LOWELL - In a bit of autobiography, the 2005 hit "Songs About Me," Trace Adkins describes the songs he sings as "country music mixed with a little rock and a little blues."
That was probably true once upon a time, when Adkins emerged singing songs that leaned to the traditional side of the country spectrum. But as he has steadily moved in the direction of arena country, these days the relative proportions of that equation are probably reversed.
A listen to his current release, "Greatest Hits, Volume II: American Man" (especially compared to the first volume), makes that clear. And because Adkins is promoting that release on tour, it was also evident Thursday night at a half-full, midsize arena in Lowell, where he performed all but one of the songs from that collection.
There was a little bit of twang in his show: "Rough & Ready" and Adkins's latest single, "You're Gonna Miss This," for example, manifested audible, sustained amounts of fiddle, steel, and Telecaster.
For the most part, though, the evening oscillated between big, anthemic rockers and power ballads, from "I Got My Game On," which kicked things off, to the smoldering "Every Light in the House."
Adkins wedded that sonically mixed bag to a bevy of typically country themes, touching on patriotism ("Arlington"), working men ("I'm Tryin,' " one of his finest songs, and "American Man," one of his most clichéd), and good ole country boys ("Ladies Love Country Boys").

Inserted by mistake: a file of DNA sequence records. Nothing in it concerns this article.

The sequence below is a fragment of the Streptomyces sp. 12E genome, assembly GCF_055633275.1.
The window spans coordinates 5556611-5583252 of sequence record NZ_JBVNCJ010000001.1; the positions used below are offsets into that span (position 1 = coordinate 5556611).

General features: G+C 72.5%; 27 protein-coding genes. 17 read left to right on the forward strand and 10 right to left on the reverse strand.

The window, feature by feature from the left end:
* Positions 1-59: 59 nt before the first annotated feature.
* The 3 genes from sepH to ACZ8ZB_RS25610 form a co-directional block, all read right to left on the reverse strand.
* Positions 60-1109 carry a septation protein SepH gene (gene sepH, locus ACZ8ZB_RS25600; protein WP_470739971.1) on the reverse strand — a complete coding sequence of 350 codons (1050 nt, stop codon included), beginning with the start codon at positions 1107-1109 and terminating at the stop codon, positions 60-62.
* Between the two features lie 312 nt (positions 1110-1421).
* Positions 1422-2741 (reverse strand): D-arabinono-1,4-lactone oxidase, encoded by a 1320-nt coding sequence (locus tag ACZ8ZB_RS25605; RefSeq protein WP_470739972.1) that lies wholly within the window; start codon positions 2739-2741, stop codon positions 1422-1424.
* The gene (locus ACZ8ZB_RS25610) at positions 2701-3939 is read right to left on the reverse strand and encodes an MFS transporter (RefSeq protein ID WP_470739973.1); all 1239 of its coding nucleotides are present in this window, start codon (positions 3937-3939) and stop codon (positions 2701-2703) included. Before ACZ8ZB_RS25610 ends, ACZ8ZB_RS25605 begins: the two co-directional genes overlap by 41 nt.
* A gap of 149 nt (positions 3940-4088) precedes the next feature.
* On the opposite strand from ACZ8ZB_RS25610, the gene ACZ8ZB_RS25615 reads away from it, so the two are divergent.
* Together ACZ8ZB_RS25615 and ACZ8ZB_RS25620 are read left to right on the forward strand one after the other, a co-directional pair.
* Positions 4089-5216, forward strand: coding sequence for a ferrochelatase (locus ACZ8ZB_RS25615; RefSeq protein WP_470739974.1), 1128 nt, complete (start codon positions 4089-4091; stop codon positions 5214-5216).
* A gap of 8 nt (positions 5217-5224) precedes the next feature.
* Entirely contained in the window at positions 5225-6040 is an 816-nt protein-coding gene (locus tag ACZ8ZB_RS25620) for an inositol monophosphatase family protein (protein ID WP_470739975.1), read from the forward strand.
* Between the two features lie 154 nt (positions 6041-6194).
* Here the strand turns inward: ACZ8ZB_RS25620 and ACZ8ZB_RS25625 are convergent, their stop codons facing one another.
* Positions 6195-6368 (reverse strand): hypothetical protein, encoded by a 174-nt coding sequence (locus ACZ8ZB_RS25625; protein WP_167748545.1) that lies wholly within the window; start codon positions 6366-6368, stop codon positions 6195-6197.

But Adkins stands out thematically in his role as a contemporary country version of Conway Twitty, singing unabashed love songs and unadulterated come-ons, abetted in no small measure by his rumbling, river-deep baritone, his 6-foot-8-inch frame, and his flowing, beyond-shoulder-length locks.
"I Left Something Turned On at Home," "(This Ain't) No Thinking Thing," and, most of all, "Hot Mama" were among the heartthrob numbers he offered the crowd - especially one part of it.
And for the boys, there was what might be Adkins's biggest hit to date, "Honky Tonk Badonkadonk,"a song that - in mixing an urban slang term expressing admiration for a particular part of the female anatomy with lyrics like "Lord have mercy, how'd she even get them britches on" - also brought the country in its own way.